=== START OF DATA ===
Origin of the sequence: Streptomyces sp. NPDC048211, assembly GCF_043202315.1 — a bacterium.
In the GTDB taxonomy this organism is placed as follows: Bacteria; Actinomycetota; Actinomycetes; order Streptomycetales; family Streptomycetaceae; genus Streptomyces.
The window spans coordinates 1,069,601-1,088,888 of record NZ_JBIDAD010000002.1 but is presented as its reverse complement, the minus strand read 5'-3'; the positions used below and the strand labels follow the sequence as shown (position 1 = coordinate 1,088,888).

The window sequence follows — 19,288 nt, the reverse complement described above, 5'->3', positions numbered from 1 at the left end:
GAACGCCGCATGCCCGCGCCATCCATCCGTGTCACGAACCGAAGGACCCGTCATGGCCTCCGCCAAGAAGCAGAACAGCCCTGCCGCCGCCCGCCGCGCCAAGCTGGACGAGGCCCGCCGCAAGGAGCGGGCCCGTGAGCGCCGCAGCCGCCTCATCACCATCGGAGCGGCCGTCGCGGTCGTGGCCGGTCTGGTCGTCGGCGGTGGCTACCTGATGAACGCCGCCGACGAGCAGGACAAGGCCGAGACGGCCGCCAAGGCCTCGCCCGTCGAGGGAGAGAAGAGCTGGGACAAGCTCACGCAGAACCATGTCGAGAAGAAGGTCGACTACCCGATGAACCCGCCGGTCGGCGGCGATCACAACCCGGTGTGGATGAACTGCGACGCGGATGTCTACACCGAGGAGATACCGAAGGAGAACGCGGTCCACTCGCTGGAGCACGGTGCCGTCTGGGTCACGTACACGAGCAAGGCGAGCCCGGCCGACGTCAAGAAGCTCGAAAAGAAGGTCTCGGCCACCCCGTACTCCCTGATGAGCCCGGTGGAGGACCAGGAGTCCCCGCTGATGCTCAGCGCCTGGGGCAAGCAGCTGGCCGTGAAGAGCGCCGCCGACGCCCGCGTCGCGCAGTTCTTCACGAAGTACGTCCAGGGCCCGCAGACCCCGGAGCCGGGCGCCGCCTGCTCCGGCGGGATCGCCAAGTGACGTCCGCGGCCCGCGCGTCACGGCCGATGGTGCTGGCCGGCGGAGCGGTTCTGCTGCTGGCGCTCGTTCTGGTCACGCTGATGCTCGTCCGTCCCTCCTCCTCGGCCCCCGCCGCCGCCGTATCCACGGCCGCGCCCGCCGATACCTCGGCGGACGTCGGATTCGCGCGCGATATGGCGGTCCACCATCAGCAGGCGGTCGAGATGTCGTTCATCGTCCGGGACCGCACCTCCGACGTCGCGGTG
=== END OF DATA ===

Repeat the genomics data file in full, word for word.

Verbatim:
Origin of the sequence: Streptomyces sp. NPDC048211, assembly GCF_043202315.1 — a bacterium.
In the GTDB taxonomy this organism is placed as follows: Bacteria; Actinomycetota; Actinomycetes; order Streptomycetales; family Streptomycetaceae; genus Streptomyces.
The window spans coordinates 1,069,601-1,088,888 of record NZ_JBIDAD010000002.1 but is presented as its reverse complement, the minus strand read 5'-3'; the positions used below and the strand labels follow the sequence as shown (position 1 = coordinate 1,088,888).

The window sequence follows — 19,288 nt, the reverse complement described above, 5'->3', positions numbered from 1 at the left end:
GAACGCCGCATGCCCGCGCCATCCATCCGTGTCACGAACCGAAGGACCCGTCATGGCCTCCGCCAAGAAGCAGAACAGCCCTGCCGCCGCCCGCCGCGCCAAGCTGGACGAGGCCCGCCGCAAGGAGCGGGCCCGTGAGCGCCGCAGCCGCCTCATCACCATCGGAGCGGCCGTCGCGGTCGTGGCCGGTCTGGTCGTCGGCGGTGGCTACCTGATGAACGCCGCCGACGAGCAGGACAAGGCCGAGACGGCCGCCAAGGCCTCGCCCGTCGAGGGAGAGAAGAGCTGGGACAAGCTCACGCAGAACCATGTCGAGAAGAAGGTCGACTACCCGATGAACCCGCCGGTCGGCGGCGATCACAACCCGGTGTGGATGAACTGCGACGCGGATGTCTACACCGAGGAGATACCGAAGGAGAACGCGGTCCACTCGCTGGAGCACGGTGCCGTCTGGGTCACGTACACGAGCAAGGCGAGCCCGGCCGACGTCAAGAAGCTCGAAAAGAAGGTCTCGGCCACCCCGTACTCCCTGATGAGCCCGGTGGAGGACCAGGAGTCCCCGCTGATGCTCAGCGCCTGGGGCAAGCAGCTGGCCGTGAAGAGCGCCGCCGACGCCCGCGTCGCGCAGTTCTTCACGAAGTACGTCCAGGGCCCGCAGACCCCGGAGCCGGGCGCCGCCTGCTCCGGCGGGATCGCCAAGTGACGTCCGCGGCCCGCGCGTCACGGCCGATGGTGCTGGCCGGCGGAGCGGTTCTGCTGCTGGCGCTCGTTCTGGTCACGCTGATGCTCGTCCGTCCCTCCTCCTCGGCCCCCGCCGCCGCCGTATCCACGGCCGCGCCCGCCGATACCTCGGCGGACGTCGGATTCGCGCGCGATATGGCGGTCCACCATCAGCAGGCGGTCGAGATGTCGTTCATCGTCCGGGACCGCACCTCCGACGTCGCGGTG